Teachers and parents need to read this book before engaging in a program to "fix" a quiet, shy or sensitive child. Adults who have been criticized from childhood for not being social enough or aggressive enough will finally find in Susan Cain somebody who understands and affirms their temperament. Cain is both an introvert and a passionate advocate for the quiet souls in American schools and businesses. She includes stories of real introverts, past and present, so readers can learn from their struggles and achievements.
Eleven well-researched chapters (50 pages of end notes) discuss the biology and psychology of temperament, offer practical advice for both introverts and extroverts about communicating with one another, and point out cultural differences (e.g. Asians value introverts while Americans marginalize them.) If this were not enough, Quiet also gives practical advice for structuring offices and classrooms so that introverted workers and students can think and create without being intimidated or overwhelmed. If you have been the victim of an open office floor plan or a "collaborative learning" classroom, Cain feels your pain!
I appreciate finally finding someone who does not consider introversion a disorder to be "cured" but an alternate, equally valid way of thinking and working. Susan Cain understands how I could once pretend to love the loud, back-slapping atmosphere of a consulting environment while inwardly wishing I could just go work in my office with the door closed—forever! She even includes a chapter about introverts and church. I learned I'm not the only one who doesn't want to go to women's conferences where I have to play games, spill my guts to the whole class or engage in "team-building exercises." Should I be considered less spiritual if I prefer just a few close friends or would rather work in the kitchen or library than teach a large group?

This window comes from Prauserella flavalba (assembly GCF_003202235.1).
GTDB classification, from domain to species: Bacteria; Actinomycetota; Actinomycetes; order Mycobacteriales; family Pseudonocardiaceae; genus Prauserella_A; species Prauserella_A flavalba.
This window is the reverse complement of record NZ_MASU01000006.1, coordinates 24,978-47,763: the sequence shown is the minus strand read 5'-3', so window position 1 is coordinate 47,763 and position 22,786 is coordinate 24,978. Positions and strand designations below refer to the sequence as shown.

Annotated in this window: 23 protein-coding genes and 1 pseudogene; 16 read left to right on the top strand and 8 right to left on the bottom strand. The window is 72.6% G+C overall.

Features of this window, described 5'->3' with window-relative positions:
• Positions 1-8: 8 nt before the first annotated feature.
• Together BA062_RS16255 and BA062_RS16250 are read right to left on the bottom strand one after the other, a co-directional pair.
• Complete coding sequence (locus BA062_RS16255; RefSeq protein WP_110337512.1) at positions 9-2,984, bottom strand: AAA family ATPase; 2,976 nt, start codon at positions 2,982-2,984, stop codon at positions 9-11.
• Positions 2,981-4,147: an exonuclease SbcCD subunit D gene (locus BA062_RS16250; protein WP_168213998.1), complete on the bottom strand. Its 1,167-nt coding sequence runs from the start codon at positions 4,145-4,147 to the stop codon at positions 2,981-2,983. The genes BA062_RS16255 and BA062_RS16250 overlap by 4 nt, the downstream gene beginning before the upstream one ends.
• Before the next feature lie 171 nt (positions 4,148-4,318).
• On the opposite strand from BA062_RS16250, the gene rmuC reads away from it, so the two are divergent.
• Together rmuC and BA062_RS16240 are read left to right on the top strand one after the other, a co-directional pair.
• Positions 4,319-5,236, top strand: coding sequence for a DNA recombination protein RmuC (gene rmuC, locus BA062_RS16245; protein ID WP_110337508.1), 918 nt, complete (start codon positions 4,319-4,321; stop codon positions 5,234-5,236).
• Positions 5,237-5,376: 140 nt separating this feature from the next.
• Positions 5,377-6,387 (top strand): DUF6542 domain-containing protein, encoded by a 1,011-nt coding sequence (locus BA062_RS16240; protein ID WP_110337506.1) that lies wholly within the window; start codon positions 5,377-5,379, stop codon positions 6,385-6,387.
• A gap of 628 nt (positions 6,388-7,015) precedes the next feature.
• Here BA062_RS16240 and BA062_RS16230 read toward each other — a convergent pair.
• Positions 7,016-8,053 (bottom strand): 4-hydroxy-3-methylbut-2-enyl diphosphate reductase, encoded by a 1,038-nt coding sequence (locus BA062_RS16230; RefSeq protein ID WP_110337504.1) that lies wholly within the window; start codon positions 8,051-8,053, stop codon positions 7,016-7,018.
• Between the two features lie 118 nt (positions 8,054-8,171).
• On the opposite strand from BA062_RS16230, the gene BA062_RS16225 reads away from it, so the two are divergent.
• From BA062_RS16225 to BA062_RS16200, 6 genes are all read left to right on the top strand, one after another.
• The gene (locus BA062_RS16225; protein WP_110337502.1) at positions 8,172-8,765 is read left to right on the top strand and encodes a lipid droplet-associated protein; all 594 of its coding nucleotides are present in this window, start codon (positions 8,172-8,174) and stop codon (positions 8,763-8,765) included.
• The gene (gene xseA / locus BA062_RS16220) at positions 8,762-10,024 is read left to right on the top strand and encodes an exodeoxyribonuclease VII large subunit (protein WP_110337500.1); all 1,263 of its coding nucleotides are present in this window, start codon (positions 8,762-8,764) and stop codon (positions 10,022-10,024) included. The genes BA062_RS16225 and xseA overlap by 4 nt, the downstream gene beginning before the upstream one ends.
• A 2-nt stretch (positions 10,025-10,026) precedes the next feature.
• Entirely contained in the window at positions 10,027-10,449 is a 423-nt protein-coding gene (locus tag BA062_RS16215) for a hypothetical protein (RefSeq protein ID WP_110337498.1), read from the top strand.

My one slight irritation was her use of Al Gore as one of her examples. Yes, use him as an example of an introvert; however I don't think his inconvenient "truth" deserved two pages in this excellent book (especially since Susan Cain's positions are backed by more credible, non-politically-motivated research than Gore's.) Otherwise her stories are winsome and cover a variety of cultures and lifestyles: immigrants, politicians, business leaders, lawyers and little children. Her story at the end of the book about her grandfather was especially touching. He was an introvert and a greatly loved rabbi. I know I would have loved him, too!
Read an excerpt from Quiet to see if Susan Cain speaks to you. I received this book for free from WaterBrook Multnomah Publishing Group for this review.